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Re: Re2: [xmca] Vygotsky's Plural Discourse!!

Thanks, Jussi. I have three comments too, but they all fall under the heading of the first comment you made.
1) We are busily translating Thinking and Speech into Korean, and we have two major problems: we do not have any working command of the Russian language (although we do manage to look up a lot of Russian words), and there is, as van der Veer says, no really RELIABLE English translation. Just to use a very recent example, Minick, which is the best extant translation, omits the reference to ADOLESCENCE at the end of the first paragraph on the very top of p. 236. We are "triangulating" (quadrangulating?) the French, Italian, English, and Japanese translations to make up for this. It's slow, but like Italian cooking, well worth the wait.
2) I agree that Vygotsky took the (only apparently) paradoxical position that they should avoid using the label Marxist for their psychology but should accept it when used by others. I don't think that Vygotsky's desire to avoid the term "Marxist" was only caused by his distaste for official Marxism, although that was undoubtedly a factor. Lenin too used the term "social democrat" until it was thoroughly discredited in the first world war, and only then said "it was time to put on a clean shirt". I think there were two other reasons as well. First of all, he really thought that a "Marxist" psychology was a little like a Darwinian view of sociocultural history (as opposed to a Marxist one): we need to work out a method that is specific to our own domain as well as consistent with methods that our great predecessors used on their own domains. Secondly, he always DID believe that language was practical consciousness, and a label is real for OTHERS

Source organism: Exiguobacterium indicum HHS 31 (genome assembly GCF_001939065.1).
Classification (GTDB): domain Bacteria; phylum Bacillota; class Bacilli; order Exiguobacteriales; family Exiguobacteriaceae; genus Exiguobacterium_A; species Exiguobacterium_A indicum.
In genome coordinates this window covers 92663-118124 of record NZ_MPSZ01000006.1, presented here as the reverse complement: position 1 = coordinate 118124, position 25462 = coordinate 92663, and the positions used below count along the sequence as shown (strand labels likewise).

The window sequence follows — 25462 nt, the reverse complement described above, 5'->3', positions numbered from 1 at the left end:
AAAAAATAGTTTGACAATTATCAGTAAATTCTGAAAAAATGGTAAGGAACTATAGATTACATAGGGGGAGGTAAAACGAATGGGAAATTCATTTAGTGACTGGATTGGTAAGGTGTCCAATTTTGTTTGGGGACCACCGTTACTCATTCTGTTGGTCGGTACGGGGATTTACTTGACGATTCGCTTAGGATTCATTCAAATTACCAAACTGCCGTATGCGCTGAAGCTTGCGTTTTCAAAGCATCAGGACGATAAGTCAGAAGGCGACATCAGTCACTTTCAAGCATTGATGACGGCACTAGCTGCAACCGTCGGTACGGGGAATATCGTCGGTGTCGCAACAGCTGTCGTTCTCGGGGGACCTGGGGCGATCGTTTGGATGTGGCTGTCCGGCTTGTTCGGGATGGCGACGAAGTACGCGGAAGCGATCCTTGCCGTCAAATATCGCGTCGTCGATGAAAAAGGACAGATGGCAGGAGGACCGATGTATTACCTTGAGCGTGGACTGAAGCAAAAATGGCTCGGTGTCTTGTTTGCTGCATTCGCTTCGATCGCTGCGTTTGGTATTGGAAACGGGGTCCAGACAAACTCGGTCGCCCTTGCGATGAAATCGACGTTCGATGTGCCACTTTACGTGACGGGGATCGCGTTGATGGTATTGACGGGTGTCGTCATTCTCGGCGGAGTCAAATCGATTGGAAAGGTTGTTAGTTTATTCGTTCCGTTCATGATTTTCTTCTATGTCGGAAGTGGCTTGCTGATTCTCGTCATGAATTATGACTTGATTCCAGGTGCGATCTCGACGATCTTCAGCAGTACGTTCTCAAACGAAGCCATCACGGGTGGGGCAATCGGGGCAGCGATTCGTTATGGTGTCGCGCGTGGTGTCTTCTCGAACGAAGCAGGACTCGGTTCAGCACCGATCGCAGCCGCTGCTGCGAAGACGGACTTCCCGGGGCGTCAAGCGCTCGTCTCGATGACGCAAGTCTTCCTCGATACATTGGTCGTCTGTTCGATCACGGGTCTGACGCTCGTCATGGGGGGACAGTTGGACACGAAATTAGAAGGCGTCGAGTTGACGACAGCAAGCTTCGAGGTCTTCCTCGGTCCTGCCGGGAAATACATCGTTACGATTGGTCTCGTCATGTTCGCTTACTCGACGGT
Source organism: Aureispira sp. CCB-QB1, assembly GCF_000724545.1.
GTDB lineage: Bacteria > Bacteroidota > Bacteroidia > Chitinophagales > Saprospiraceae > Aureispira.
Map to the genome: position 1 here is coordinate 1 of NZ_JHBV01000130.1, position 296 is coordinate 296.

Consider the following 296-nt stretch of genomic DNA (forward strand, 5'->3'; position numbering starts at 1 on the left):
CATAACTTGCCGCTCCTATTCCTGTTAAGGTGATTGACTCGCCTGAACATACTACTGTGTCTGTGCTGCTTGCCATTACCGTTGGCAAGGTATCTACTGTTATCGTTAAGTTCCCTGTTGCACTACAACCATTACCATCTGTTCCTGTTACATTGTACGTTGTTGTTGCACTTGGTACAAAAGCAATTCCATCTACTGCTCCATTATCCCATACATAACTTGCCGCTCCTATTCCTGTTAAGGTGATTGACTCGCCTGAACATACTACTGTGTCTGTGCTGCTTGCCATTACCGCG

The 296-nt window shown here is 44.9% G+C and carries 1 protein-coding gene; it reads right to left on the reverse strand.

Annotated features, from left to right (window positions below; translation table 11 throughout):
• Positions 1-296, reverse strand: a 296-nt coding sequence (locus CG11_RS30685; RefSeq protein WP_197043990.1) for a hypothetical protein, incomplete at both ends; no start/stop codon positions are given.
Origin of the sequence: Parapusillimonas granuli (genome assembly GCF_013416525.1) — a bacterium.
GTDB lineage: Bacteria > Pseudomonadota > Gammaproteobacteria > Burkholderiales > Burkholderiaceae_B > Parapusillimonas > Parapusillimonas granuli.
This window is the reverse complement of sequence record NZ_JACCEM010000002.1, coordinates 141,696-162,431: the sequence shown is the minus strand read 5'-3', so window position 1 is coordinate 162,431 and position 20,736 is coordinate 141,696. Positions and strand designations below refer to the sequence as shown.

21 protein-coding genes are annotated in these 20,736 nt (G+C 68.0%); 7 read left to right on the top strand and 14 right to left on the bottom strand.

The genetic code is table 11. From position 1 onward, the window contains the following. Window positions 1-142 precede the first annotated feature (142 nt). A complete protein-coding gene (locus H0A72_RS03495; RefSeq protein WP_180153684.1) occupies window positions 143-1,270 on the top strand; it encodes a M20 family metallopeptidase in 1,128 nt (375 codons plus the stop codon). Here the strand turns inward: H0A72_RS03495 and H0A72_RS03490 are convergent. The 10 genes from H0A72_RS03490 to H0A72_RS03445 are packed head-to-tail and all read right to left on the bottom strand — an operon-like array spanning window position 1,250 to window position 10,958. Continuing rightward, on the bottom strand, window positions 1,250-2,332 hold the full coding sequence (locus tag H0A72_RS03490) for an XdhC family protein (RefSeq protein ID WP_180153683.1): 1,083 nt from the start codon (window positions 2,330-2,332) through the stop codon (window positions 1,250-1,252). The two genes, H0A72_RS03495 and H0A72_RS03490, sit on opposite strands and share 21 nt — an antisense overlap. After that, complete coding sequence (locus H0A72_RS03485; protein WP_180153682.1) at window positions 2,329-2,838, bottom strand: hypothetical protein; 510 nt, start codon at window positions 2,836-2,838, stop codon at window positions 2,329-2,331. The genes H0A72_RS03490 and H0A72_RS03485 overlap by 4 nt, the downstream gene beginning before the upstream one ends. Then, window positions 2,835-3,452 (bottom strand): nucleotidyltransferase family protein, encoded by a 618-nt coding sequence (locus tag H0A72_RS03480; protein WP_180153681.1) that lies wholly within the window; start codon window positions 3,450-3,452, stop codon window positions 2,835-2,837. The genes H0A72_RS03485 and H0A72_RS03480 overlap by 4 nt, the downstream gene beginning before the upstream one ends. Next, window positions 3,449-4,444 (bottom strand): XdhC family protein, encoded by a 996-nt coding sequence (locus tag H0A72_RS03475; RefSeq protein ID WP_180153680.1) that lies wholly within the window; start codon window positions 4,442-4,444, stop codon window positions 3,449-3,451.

before it is real for MYSELF!
3) It seems to me that those who reject semiosis as the key principle by which the ontogenesis of consciousness is to be explained (for example, those who prefer to dissolve the processes that are specific to semiosis in a much more general notion such as object oriented activity) have two major problems. First of all, Vygotsky very clearly says that object orientation, which is the defining characteristic of Leontiev's "activity", is not enough to explain human labor, or the difference between the way in which children and adults tackle the same experimental task, or even the trajectory of a cannonball (Thinking and Speech, p. 132). Secondly, their argument really DEPENDS on not seeing a qualitative difference between mediation using tools and mediation using signs (because after all it's object orientation that is key, not the mediational means). But of course Mescheryakov's third genetic law (in his 2007 esay in the Cambridge Companion, p. 160)
 is all about the transition from external tool-mediated functioning to internal sign-mediated functioning. If tools and signs are equivalent, why is this law even necessary?
David Kellogg
Seoul National University of Education

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